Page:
Sometimes the little things, like an ice cold Diet Coke from a sponsor, make all the difference in the field! Sometimes the little things, like an ice cold Diet Coke from a sponsor, make all the difference in the field! <p>Just another day in the office….</p>

Respecting the Fruits of our Labor

  • July 21, 2015
  • Posted by Julie Baughman

With two months of field work already under our belts, the season feels like it’s flying by! So far, our crew has already completed five hitches all over Central Montana. It’s amazing how an experience like MCC can change a person so much in such a short amount of time. Two months ago we were arriving at the Helena office for our first day of training, anxiously learning to use our field tools and not-so-subtly evaluating each other as we awaited our crew assignments.

Now, we are a series of family units. Each of the five Central Divide Field Crews have spent the past two months eating, sleeping, working, laughing, crying and sweating together. Our crew in particular has endured rain and hailstorms, blisters, stomach viruses, flat tires, strep throat, twisted knees and more in just that short time. We are certainly not perfect - even the best families bicker sometimes - but we have grown so much in these past two months, as individuals and as a crew.

Our very first project had us chainsawing fallen trees off a segment of the Continental Divide Trail that stretches from the Cromwell Dixon campground at the top of MacDonald Pass all the way to the bottom of the Switchback Ridge Trail ending at Moose Creek Campground. In those four days, we hiked up Switchback Ridge twice (once carrying fulled backcountry packs), sawed dozens of trees off the trail and survived an intense thunder/hail storm in the backcountry.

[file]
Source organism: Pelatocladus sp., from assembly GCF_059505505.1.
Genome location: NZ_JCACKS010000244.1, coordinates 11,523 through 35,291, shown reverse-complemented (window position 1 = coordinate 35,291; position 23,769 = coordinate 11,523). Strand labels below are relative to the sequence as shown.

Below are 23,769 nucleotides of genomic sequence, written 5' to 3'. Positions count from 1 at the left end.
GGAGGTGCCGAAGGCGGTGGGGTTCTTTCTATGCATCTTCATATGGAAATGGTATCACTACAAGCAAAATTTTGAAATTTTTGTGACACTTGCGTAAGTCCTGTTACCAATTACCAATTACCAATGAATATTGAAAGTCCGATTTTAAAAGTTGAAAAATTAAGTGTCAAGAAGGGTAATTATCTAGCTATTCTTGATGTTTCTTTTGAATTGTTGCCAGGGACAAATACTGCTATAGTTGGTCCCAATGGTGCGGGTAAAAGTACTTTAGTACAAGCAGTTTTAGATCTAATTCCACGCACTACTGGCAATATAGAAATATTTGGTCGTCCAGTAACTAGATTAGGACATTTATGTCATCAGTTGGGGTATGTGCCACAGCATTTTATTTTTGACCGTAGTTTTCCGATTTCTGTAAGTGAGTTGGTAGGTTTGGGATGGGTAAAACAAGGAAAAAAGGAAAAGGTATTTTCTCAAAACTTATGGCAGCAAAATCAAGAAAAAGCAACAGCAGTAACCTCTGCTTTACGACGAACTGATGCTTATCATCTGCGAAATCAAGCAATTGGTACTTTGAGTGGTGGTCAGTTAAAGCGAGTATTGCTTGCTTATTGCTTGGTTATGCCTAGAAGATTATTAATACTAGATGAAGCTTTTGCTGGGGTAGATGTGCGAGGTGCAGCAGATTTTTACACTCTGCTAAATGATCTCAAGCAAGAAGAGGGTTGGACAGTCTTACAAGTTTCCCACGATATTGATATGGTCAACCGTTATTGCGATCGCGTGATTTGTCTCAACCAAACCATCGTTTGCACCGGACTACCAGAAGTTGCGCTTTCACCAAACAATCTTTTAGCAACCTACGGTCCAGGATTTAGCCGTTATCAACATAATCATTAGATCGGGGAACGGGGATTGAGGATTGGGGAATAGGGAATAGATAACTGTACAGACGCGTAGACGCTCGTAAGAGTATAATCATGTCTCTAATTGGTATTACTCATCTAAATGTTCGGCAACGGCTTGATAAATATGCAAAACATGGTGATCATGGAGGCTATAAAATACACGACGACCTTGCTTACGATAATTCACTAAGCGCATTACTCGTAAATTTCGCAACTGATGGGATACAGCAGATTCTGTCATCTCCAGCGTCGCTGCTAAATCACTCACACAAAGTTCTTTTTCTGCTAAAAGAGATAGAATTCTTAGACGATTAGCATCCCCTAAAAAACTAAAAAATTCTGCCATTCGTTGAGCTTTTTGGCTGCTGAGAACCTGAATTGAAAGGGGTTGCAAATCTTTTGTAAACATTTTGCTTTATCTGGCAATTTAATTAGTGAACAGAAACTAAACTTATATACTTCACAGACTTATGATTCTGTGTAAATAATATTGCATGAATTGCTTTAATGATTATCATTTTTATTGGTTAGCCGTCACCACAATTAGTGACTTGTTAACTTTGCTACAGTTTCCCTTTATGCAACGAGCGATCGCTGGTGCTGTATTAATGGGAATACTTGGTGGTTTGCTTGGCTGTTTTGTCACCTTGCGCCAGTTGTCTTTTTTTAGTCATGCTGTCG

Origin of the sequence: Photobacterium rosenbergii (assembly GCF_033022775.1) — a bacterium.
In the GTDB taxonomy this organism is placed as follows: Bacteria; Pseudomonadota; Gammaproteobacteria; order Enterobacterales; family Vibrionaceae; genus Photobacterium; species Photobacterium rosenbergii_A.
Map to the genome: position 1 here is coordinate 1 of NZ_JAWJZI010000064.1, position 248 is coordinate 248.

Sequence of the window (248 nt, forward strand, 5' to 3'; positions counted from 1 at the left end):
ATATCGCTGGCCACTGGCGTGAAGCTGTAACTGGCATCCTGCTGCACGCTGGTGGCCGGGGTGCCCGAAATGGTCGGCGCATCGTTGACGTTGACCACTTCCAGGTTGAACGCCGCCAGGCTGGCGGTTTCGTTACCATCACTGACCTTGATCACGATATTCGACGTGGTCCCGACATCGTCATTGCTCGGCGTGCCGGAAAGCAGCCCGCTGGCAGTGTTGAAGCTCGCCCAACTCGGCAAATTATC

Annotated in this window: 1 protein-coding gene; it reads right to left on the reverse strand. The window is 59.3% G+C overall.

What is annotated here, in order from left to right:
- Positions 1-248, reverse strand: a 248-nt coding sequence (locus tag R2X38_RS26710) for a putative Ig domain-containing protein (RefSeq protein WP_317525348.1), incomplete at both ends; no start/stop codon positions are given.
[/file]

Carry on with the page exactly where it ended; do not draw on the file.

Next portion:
Despite the many challenges we faced during the course of that hitch, it was a perfect introduction to why we do the work that we do. More than once during that project, we met hikers or mountain bikers along the trail who could not contain their excitement at how clear the trail was. One group of mountain bikers had even driven to the trailhead to scout out how they might clear the trees themselves and were beyond thrilled when they saw the work was already done.

We’ve had many similar experiences since then, where folks we meet on projects or as we pass through towns have nothing but positive feedback for the work Montana Conservation Corps does for the area. And for everyone in our crew, that’s one of the main reasons we decided to join the program in the first place. Most of us arrived at MCC after having left desk jobs or retail jobs where we were feeling unhappy and unfulfilled. In my opinion, the opportunity to work for a program like MCC is definitely one of the most challenging, but rewarding experiences a young person can have in Montana. It is a place to find fulfillment, to challenge the mind and body, to learn about the self and, most importantly, to give back to the beautiful spaces we all love. Our crew unanimously agrees that even the worst days in MCC are better than the best ones spent behind a desk.

Since our project on the CDT, we’ve sawed trees off of the Blackfoot Meadows trail in the Helena National Forest, sawed trees off of an earthen dam in Glasgow to preserve sage grouse habitat, obliterated roads in the Upper Missouri River Breaks National Monument and sprayed weeds all over the Lewistown BLM district. Next week we will head out for our first backcountry project: six weeks of trail work in the Bob Marshall Wilderness. We are all simultaneously stoked and slightly apprehensive for the experience. But we will get through it together, through good times and bad, taking comfort in the fact that our work really does make a difference.


Comments

THANK YOU FOR ALL THE GOOD WORK YOU HAVE DONE TO MAKE LIFE MUCH BETTER FOR US AND OUR CHILDREN.  THAT WASN’T DONE YEARS AGO AND WE MISSED MANY OF THE BEAUTIFUL AREAS BECAUSE WE COULDN’T GET THROUGH A LOT OF BRUSH.  GOOD JOB -GOOD LUCK LOVE YOU MALLORY

Posted by DOLORES SCHARF at July 28 2015

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